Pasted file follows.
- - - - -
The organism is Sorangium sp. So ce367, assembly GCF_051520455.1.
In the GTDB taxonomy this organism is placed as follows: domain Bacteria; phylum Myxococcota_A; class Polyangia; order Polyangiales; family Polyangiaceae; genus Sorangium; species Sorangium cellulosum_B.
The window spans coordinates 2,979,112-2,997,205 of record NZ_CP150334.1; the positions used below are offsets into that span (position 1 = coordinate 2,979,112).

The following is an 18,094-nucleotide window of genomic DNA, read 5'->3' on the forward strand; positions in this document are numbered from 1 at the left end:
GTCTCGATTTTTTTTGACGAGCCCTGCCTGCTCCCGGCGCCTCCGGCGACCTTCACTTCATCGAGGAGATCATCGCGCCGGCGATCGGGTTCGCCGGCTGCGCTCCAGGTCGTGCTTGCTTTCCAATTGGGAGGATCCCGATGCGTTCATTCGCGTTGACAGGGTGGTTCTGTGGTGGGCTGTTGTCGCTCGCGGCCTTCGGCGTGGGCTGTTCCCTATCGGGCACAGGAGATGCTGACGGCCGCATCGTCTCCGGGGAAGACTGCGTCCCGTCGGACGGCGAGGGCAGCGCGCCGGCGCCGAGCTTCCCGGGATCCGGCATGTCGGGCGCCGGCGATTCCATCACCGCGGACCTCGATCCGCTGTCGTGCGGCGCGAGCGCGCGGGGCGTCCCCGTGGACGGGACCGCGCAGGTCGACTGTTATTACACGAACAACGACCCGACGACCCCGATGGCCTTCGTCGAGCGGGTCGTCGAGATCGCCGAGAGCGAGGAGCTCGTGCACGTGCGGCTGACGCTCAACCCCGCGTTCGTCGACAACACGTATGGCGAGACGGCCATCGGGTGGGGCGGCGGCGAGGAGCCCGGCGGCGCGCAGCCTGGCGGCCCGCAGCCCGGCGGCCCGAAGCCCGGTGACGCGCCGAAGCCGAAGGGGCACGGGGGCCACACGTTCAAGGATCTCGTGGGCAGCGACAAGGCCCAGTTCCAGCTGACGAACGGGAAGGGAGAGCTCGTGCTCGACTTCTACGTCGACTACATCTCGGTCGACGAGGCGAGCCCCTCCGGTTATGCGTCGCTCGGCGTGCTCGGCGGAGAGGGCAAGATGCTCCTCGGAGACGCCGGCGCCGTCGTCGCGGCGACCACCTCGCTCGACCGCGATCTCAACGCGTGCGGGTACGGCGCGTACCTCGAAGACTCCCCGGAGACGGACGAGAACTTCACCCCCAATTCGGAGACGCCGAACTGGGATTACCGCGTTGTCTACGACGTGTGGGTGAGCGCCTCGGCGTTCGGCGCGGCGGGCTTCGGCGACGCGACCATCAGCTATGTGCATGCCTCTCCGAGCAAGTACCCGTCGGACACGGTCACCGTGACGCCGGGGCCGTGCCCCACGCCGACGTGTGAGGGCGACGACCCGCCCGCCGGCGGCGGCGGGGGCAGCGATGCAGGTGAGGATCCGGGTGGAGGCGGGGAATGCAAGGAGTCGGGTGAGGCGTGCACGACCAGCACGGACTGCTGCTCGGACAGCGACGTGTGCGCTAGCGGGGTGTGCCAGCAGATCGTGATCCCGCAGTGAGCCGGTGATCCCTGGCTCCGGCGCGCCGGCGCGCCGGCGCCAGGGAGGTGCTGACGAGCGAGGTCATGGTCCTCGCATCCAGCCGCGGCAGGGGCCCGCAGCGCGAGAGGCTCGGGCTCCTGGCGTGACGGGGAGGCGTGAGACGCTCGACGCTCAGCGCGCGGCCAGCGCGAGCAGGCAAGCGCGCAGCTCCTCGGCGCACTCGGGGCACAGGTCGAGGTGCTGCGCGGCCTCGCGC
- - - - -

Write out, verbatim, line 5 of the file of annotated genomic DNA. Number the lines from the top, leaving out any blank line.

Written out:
GTCTCGATTTTTTTTGACGAGCCCTGCCTGCTCCCGGCGCCTCCGGCGACCTTCACTTCATCGAGGAGATCATCGCGCCGGCGATCGGGTTCGCCGGCTGCGCTCCAGGTCGTGCTTGCTTTCCAATTGGGAGGATCCCGATGCGTTCATTCGCGTTGACAGGGTGGTTCTGTGGTGGGCTGTTGTCGCTCGCGGCCTTCGGCGTGGGCTGTTCCCTATCGGGCACAGGAGATGCTGACGGCCGCATCGTCTCCGGGGAAGACTGCGTCCCGTCGGACGGCGAGGGCAGCGCGCCGGCGCCGAGCTTCCCGGGATCCGGCATGTCGGGCGCCGGCGATTCCATCACCGCGGACCTCGATCCGCTGTCGTGCGGCGCGAGCGCGCGGGGCGTCCCCGTGGACGGGACCGCGCAGGTCGACTGTTATTACACGAACAACGACCCGACGACCCCGATGGCCTTCGTCGAGCGGGTCGTCGAGATCGCCGAGAGCGAGGAGCTCGTGCACGTGCGGCTGACGCTCAACCCCGCGTTCGTCGACAACACGTATGGCGAGACGGCCATCGGGTGGGGCGGCGGCGAGGAGCCCGGCGGCGCGCAGCCTGGCGGCCCGCAGCCCGGCGGCCCGAAGCCCGGTGACGCGCCGAAGCCGAAGGGGCACGGGGGCCACACGTTCAAGGATCTCGTGGGCAGCGACAAGGCCCAGTTCCAGCTGACGAACGGGAAGGGAGAGCTCGTGCTCGACTTCTACGTCGACTACATCTCGGTCGACGAGGCGAGCCCCTCCGGTTATGCGTCGCTCGGCGTGCTCGGCGGAGAGGGCAAGATGCTCCTCGGAGACGCCGGCGCCGTCGTCGCGGCGACCACCTCGCTCGACCGCGATCTCAACGCGTGCGGGTACGGCGCGTACCTCGAAGACTCCCCGGAGACGGACGAGAACTTCACCCCCAATTCGGAGACGCCGAACTGGGATTACCGCGTTGTCTACGACGTGTGGGTGAGCGCCTCGGCGTTCGGCGCGGCGGGCTTCGGCGACGCGACCATCAGCTATGTGCATGCCTCTCCGAGCAAGTACCCGTCGGACACGGTCACCGTGACGCCGGGGCCGTGCCCCACGCCGACGTGTGAGGGCGACGACCCGCCCGCCGGCGGCGGCGGGGGCAGCGATGCAGGTGAGGATCCGGGTGGAGGCGGGGAATGCAAGGAGTCGGGTGAGGCGTGCACGACCAGCACGGACTGCTGCTCGGACAGCGACGTGTGCGCTAGCGGGGTGTGCCAGCAGATCGTGATCCCGCAGTGAGCCGGTGATCCCTGGCTCCGGCGCGCCGGCGCGCCGGCGCCAGGGAGGTGCTGACGAGCGAGGTCATGGTCCTCGCATCCAGCCGCGGCAGGGGCCCGCAGCGCGAGAGGCTCGGGCTCCTGGCGTGACGGGGAGGCGTGAGACGCTCGACGCTCAGCGCGCGGCCAGCGCGAGCAGGCAAGCGCGCAGCTCCTCGGCGCACTCGGGGCACAGGTCGAGGTGCTGCGCGGCCTCGCGC